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Toaster Review and Tips on Other Ways to Toast Your Bread

Arthur strives to balance aesthetics, functionality, and quality with costs when planning DIY projects in the home and garden.


The Best Toasters Since Sliced Bread

Toasting Great Toast for You

As with any household item I buy I always decide before hand what I want from the product, find the product that meet those expectations and then look for the experiences of others before making my final 'informed' decision.

The same is true for our toaster, so here I aim to share my experience with you, highlight some of the best toasters on the market and look at alternative ways of toasting bread with the intention, from personal experience, to making some recommendations.

So Toast On and Be Happy.

Toaster controls

Toaster controls

What to Look For in a Toaster

Our first toaster was all plastic on the outside with a slots to toast two slices of bread, a sliding handle on the side to drop the bread down and a simple temperature control knob on the side; with an emergency eject button in the middle of the temperature control knob. Very basic but it did the job and lasted us for years until eventually the element burned out.

In choosing a replacement we wanted a toaster that would toast up to four slices of bread simultaneously. We could have opted for a larger version of what we had before e.g. two slots with each able to fit two slices of bread but we wanted something more substantial.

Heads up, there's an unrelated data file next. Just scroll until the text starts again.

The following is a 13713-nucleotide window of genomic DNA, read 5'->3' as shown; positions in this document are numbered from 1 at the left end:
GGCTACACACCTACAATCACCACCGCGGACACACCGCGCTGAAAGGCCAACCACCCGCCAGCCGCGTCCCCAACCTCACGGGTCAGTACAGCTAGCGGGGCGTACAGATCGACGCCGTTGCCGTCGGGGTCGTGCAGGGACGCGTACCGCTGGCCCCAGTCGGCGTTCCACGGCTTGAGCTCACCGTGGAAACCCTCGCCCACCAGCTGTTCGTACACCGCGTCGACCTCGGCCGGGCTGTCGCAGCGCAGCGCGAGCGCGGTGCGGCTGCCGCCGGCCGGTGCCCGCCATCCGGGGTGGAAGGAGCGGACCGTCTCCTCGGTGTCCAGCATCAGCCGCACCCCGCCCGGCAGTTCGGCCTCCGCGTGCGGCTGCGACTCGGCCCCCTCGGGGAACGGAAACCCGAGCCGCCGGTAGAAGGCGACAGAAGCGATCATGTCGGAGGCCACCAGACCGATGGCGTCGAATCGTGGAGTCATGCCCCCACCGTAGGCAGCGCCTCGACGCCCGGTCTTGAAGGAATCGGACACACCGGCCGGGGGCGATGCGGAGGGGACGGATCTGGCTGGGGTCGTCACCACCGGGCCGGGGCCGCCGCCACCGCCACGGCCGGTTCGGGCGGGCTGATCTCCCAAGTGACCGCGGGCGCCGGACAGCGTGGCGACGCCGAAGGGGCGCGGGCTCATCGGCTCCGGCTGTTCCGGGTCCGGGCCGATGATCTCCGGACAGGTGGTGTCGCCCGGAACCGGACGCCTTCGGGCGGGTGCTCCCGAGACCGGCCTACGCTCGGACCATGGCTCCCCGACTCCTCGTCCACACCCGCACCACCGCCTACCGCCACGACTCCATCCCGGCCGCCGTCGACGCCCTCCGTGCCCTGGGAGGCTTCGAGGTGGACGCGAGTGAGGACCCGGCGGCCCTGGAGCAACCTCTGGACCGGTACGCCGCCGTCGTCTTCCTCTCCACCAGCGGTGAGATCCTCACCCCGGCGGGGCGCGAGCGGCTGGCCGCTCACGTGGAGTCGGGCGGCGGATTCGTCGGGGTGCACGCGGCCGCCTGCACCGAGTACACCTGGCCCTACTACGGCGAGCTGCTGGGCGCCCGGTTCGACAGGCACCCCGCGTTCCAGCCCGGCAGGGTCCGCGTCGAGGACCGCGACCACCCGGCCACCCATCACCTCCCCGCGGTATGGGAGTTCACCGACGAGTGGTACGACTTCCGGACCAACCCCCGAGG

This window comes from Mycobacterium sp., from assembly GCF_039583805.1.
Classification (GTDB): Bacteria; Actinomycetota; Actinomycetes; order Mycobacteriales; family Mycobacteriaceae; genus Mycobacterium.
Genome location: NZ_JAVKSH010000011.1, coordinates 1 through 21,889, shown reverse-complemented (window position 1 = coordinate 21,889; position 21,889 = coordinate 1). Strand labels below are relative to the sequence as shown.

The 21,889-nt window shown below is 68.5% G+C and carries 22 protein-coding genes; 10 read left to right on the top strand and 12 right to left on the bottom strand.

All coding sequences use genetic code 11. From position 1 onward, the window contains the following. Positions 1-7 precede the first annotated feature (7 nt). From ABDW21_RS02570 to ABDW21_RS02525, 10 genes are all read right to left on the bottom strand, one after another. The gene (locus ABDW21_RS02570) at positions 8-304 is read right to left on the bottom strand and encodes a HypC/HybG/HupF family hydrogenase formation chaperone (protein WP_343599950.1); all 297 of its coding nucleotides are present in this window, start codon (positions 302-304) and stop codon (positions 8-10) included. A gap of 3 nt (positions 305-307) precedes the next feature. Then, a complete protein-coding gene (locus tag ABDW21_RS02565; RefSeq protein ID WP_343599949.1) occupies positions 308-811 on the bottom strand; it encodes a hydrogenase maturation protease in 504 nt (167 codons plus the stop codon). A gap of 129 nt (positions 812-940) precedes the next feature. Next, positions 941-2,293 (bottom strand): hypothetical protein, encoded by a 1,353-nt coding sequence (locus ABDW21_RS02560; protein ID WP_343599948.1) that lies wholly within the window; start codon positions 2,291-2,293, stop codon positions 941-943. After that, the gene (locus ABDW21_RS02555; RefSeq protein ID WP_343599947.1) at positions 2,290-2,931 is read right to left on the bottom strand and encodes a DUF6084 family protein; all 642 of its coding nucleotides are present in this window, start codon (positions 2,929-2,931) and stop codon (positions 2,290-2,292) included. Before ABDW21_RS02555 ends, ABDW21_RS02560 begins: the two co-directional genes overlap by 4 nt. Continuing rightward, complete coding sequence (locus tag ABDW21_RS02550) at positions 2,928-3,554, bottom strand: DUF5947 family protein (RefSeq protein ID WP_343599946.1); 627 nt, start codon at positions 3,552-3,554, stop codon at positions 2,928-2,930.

After doing lots of research and reading customers reviews we opted for a toaster with four slots (for toasting up to four slices of bread) with two duplicate controls, each one controlling two slots; so if you only want to toast one or two slices of bread you only use one side of the toaster (one pair of slots). It also has smaller leavers to raise smaller bread items making it easier to get them out. The control on the left also includes a defroster although I've never used it because even if the bread is frozen it thaws and toasts just as well on the ordinary control settings.

We've used this toaster to our full satisfaction for many years now with no issues so we're well pleased with it; and cleaning is made easier with the pull-out crumbs tray at the bottom to catch all the crumbs so you don't have to go tipping the toaster upside down getting breadcrumbs everywhere when you want to give it a good clean.

Toasting Forks for BBQs

I remember the days of open coal fires when on dark winter nights we would occasionally sit in front of the coal fire in the evening, arm stretched out holding a slice of bread on the end of a toasting fork, to make toast as a fun and enjoyable way of making toast. Once the bread had been toasted on both sides (cooking one side first then turning the bread over to toast the other side) and then buttered it had that very special taste and texture that you just don't get when toasting bread in a toaster or under the grill. I think mainly because the heat from electric toasters and grills is a dry heat that takes out far more moister from the bread than when it’s toasted in front of a coal fire.

Having said that, holding bread on the end of a toasting fork up to a coal fire to toast one side, before turning the bread over and toasting the other side, while at the same time trying not to burn your fingers on the hot bread is a slow process; especially as you could only toast one slice of bread at a time. It was also tiring on the arms, as you held the toasting fork up to the open fire for ages, and getting uncomfortably hot from the heat as you sat too close to the open coal fire. But the rewards made it all worthwhile; nothing beats toast cooked by an open fire as a treat.

Alas, days gone by as everybody these days have central heating and coal fires are just a thing of the past; although you can still buy the toasting forks, and potentially toast your bread in the good old fashioned way albeit on your BBQ rather than an open coal fire.

Toaster forks to toast bread as it used to be done in the days before toasters and grills.